Malodorous urine often reported for infants with UTI

Malodorous urine often reported for infants with UTI
Parental reports of malodorous urine increase the likelihood of a diagnosis of a urinary tract infection in young children being evaluated for a suspected infection, according to a study published online April 2 in Pediatrics.

(HealthDay) -- Parental reports of malodorous urine increase the likelihood of a diagnosis of a urinary tract infection (UTI) in young children being evaluated for a suspected infection, according to a study published online April 2 in Pediatrics.

Marie Gauthier, M.D., of the University of Montreal, and colleagues conducted a prospective consecutive of 331 children (median age, 12 months) for whom a urine culture was ordered in the for a suspected UTI. A questionnaire was administered to parents.

The researchers found that the criteria for UTI were met in 51 children (15 percent). Parents of 57 percent of children with UTI, and 32 percent without, reported malodorous urine. Malodorous urine was associated with UTI (odds ratio [OR], 2.83); the significant association persisted after adjusting for gender and the presence of vesicoureteral reflux (OR, 2.73).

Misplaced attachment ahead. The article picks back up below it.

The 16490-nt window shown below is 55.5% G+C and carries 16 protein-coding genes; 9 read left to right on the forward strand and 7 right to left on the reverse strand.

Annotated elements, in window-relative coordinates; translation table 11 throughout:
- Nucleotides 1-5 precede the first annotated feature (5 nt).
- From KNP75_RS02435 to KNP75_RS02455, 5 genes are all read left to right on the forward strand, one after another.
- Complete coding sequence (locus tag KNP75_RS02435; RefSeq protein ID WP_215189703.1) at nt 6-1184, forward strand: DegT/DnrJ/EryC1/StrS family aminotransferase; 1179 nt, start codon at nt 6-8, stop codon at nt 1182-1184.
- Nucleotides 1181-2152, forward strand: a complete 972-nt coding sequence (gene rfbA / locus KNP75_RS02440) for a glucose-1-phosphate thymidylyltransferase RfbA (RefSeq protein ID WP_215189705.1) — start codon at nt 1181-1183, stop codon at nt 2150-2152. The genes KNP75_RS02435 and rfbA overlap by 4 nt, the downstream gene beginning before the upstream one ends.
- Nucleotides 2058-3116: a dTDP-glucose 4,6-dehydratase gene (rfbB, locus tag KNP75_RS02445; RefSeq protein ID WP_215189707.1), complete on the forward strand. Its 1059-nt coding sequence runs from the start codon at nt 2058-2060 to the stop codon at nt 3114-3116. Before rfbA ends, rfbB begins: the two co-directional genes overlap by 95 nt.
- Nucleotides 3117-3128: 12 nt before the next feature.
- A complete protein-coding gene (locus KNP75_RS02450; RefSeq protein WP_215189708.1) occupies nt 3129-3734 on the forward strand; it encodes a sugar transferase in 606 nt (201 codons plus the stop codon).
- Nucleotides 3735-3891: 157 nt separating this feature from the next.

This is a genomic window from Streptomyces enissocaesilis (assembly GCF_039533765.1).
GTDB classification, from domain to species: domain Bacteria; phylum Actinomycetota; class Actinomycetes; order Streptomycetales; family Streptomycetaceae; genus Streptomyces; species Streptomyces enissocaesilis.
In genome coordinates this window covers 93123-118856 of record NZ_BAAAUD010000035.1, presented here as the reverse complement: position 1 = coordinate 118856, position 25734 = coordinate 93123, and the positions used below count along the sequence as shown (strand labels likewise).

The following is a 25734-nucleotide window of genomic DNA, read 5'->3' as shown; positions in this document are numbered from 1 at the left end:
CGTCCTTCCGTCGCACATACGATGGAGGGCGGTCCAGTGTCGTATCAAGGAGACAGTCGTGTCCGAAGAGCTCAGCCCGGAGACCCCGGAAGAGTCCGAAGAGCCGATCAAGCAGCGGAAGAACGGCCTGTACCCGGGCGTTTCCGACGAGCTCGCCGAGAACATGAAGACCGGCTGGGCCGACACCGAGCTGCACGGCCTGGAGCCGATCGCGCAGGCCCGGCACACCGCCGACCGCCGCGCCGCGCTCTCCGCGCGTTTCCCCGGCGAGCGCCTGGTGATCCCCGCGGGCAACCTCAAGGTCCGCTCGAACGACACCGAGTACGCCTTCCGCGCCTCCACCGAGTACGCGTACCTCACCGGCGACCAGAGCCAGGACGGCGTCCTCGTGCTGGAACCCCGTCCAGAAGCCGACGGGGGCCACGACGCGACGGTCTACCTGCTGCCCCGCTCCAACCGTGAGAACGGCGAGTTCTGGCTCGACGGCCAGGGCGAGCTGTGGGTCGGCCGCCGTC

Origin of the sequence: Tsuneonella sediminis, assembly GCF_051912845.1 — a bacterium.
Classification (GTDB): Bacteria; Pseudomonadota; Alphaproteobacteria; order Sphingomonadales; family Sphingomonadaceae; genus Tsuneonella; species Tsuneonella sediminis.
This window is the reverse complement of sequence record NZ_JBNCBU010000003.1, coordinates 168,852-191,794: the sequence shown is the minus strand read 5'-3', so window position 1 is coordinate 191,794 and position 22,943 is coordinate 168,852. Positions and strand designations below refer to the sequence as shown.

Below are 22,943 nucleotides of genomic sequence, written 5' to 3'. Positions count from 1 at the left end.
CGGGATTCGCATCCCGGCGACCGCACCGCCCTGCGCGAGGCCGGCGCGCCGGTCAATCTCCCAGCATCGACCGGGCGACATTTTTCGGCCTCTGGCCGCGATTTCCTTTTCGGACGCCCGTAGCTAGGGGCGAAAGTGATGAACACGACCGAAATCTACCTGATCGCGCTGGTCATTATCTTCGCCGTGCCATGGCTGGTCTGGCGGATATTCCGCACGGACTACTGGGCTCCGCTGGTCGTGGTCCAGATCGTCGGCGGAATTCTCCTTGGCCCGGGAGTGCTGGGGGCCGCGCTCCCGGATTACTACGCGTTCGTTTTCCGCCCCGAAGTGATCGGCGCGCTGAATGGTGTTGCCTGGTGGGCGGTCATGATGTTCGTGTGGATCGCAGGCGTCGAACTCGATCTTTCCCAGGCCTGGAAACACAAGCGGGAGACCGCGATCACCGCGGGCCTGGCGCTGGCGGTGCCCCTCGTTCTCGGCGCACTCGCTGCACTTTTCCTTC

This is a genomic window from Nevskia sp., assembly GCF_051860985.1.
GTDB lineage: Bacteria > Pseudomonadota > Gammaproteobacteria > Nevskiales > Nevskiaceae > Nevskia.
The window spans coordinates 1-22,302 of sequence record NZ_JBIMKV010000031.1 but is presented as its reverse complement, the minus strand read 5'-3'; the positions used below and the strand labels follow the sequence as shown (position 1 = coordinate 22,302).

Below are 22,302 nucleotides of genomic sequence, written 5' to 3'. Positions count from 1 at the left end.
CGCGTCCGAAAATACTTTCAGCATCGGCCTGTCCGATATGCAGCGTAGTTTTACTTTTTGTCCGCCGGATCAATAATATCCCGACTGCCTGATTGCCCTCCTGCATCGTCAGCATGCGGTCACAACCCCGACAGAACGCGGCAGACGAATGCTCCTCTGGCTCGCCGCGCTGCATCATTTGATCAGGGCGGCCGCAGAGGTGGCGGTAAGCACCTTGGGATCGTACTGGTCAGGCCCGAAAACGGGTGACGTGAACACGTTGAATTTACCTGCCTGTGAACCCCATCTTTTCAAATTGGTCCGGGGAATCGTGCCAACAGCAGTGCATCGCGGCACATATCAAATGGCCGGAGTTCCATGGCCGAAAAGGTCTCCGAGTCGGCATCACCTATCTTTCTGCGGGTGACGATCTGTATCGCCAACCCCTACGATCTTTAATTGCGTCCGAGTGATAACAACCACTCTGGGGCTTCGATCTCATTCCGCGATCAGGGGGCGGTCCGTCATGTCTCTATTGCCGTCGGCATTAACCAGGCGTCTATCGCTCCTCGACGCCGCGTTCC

"Parental reporting of malodorous urine increases the probability of UTI among young children being evaluated for suspected UTI," the authors write. "However, this association is not strong enough to definitely rule in or out a diagnosis of UTI."

More information: Abstract
Full Text (subscription or payment may be required)

add to favorites email to friend print save as pdf

Related Stories

Recommended for you

Study reveals state of crisis in Canadian foster care system

20 hours ago

A new study of foster care in Canada led by a researcher at Western University reveals a shrinking number of foster care providers are available across the country to care for a growing number of children with increasingly ...

Researchers prove the benefits of persimmons for diet

22 hours ago

Alba Mir and Ana Domingo, researchers from the Department of Analytical Chemistry of the University of Valencia, under the supervision of professors Miguel de la Guardia and Maria Luisa Cervera, from the same department, ...

Hand blenders used for cooking can emit persistent chemicals

22 hours ago

Eight out of twelve tested models of hand blenders are leaking chlorinated paraffins when used according to the suppliers' instructions. This is revealed in a report from Stockholm University where researchers analyzed a ...

User comments